Jack MacBryan

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Jack MacBryan
Born John Crawford William MacBryan
(1892-07-22)22 July 1892
Box, Wiltshire, England
Died 14 July 1983(1983-07-14) (aged 90)
Cambridge, England
Field hockey career
Cricket information
Batting Right-handed
International information
National side
Only Test (cap 221) 26 July 1924 v South Africa
Domestic team information
Years Team
1911–1936 Somerset
Career statistics
Competition Tests First-class
Matches 1 206
Runs scored 10,322
Batting average 29.49
100s/50s –/– 18/48
Top score 164
Catches/stumpings –/– 128/–
Source: ESPNcricinfo, 3 May 2011

John "Jack" Crawford William MacBryan (22 July 1892 – 14 July 1983) was an English cricketer who played for Cambridge University and Somerset and made one almost imperceptible appearance in a Test match for England.[1] MacBryan was also a field hockey international and won a gold medal at the 1920 Olympic Games with the Great Britain and Ireland team.[2]

MacBryan was educated at Exeter School, where he played cricket for the school and was captain in 1911. After school he joined the Somerset Light Infantry. In 1914, a month ater the outbreak of World War I, he was wounded and captured at the battle of Le Cateau, and he was a prisoner for the rest of the war.[3] After the war he went up to Jesus College, Cambridge, where he won his blue for cricket in 1920.[4]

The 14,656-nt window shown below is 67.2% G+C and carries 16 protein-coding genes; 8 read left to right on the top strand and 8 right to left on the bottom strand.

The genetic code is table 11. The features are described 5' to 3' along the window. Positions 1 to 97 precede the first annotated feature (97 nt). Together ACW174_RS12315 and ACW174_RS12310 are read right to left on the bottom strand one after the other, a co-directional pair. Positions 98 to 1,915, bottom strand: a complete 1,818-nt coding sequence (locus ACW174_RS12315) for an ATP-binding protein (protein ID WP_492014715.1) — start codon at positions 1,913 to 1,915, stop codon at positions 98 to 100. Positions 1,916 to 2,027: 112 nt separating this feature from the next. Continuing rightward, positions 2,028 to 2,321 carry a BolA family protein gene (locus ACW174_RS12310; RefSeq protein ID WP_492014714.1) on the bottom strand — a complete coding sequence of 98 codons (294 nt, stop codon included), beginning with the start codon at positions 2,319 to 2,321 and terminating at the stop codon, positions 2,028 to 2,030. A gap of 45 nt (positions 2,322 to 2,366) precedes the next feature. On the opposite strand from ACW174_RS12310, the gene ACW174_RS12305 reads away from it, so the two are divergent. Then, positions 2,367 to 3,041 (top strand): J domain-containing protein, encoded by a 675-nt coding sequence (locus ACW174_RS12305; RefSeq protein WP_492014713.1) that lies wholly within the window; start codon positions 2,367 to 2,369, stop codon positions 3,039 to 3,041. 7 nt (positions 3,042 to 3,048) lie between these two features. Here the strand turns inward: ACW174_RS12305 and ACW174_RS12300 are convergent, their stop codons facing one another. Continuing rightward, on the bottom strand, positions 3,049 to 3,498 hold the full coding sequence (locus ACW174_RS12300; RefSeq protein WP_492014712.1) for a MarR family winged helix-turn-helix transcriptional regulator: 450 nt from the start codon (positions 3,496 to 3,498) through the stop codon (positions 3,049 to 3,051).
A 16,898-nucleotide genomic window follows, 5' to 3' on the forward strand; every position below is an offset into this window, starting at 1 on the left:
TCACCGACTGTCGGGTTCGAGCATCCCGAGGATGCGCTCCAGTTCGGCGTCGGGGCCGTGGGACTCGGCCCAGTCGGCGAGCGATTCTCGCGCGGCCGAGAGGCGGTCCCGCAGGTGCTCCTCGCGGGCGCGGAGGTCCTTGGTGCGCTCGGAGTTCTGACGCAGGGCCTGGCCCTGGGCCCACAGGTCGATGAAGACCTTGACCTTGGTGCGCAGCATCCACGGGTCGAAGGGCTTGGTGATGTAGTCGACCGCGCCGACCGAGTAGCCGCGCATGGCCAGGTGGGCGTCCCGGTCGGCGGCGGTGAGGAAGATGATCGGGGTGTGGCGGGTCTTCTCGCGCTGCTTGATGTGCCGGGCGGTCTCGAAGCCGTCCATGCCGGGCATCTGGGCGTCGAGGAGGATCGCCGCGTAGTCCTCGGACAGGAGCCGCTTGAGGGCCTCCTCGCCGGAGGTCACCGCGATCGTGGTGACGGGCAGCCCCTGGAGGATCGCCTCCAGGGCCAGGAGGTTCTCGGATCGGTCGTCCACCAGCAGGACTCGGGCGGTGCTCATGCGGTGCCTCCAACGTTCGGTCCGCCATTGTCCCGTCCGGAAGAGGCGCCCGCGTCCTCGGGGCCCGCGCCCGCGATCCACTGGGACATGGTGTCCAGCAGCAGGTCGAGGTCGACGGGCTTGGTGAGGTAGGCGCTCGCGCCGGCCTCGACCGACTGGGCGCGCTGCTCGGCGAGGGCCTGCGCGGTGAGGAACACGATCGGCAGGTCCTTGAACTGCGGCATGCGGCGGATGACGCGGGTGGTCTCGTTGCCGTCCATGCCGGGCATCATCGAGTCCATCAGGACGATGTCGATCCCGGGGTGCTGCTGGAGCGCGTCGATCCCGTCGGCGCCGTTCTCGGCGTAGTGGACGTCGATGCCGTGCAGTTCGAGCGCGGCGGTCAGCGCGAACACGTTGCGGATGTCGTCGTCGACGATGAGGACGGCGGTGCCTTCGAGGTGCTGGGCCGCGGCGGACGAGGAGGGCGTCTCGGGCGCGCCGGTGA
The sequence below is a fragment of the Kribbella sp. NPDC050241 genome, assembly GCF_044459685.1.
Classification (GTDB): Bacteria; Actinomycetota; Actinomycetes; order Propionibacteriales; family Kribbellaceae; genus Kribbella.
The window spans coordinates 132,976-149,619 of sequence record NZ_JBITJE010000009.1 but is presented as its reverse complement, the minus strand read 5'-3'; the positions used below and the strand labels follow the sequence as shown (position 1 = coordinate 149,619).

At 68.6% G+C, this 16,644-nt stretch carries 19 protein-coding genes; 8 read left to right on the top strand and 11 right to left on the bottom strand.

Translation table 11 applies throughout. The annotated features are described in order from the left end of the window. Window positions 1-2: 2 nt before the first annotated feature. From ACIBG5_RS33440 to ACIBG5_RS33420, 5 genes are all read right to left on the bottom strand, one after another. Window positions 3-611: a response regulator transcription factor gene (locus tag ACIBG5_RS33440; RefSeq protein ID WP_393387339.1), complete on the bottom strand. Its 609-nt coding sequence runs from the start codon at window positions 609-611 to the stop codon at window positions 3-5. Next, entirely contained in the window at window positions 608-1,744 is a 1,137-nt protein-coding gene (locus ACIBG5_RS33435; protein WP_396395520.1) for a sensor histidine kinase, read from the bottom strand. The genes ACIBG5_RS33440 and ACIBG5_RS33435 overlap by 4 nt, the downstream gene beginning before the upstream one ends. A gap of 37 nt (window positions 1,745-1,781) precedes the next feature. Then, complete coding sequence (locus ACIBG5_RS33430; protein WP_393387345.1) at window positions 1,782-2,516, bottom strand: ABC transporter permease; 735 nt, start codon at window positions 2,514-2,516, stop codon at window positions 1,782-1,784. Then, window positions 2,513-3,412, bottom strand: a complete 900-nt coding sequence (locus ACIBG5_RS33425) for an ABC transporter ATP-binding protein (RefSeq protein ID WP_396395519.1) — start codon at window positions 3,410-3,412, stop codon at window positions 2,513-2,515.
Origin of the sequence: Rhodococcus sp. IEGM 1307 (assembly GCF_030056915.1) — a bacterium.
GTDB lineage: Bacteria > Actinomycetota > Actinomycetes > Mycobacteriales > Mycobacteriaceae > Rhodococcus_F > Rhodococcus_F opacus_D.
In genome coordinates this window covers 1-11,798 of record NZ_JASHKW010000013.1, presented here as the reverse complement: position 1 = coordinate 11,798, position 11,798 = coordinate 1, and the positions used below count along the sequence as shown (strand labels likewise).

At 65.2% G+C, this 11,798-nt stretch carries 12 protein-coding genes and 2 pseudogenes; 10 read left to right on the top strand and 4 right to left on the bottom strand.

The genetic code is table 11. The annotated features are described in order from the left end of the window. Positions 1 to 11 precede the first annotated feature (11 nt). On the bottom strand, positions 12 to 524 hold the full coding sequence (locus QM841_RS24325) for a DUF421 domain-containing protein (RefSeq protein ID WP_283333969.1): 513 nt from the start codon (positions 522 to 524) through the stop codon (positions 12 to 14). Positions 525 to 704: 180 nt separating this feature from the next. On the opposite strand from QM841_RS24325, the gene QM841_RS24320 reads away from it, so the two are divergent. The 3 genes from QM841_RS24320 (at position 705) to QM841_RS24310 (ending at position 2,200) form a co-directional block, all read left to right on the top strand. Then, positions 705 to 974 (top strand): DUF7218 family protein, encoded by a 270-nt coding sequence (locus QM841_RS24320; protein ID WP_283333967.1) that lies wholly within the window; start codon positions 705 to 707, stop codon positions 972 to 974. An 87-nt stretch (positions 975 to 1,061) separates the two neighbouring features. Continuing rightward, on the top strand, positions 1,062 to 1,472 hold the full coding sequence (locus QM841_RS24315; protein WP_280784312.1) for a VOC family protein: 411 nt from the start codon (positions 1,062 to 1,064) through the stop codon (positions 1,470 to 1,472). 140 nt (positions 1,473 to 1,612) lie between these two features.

An amateur and a right-hand batsman, MacBryan was the leading Somerset batsman in the years after the World War I and was called up for the Old Trafford Test match against the South Africans in 1924. But the match was ruined by rain, and MacBryan remains the only Test cricketer who neither batted, bowled nor dismissed anyone in the field (where he spent 66.5 overs). His chance never came again.[1]

He was a Wisden Cricketer of the Year in 1925.

See also[edit]

References[edit]

  1. ^ a b Frindall, Bill (2009). Ask Bearders. BBC Books. pp. 189–190. ISBN 978-1-84607-880-4. 
  2. ^ "Jack MacBryan Bio, Stats, and Results". Archived from the original on 2 December 2013. 
  3. ^ "J. C. W. Macbryan". The Times (61586). London. 16 July 1983. p. 10. 
  4. ^ "Cricket". The Times (42416). London. 21 May 1920. p. 7. 

External links[edit]


Preceded by
Andrew Sandham
Oldest Living Test Cricketer
20 April 1982 – 14 July 1983
Succeeded by
Percy Fender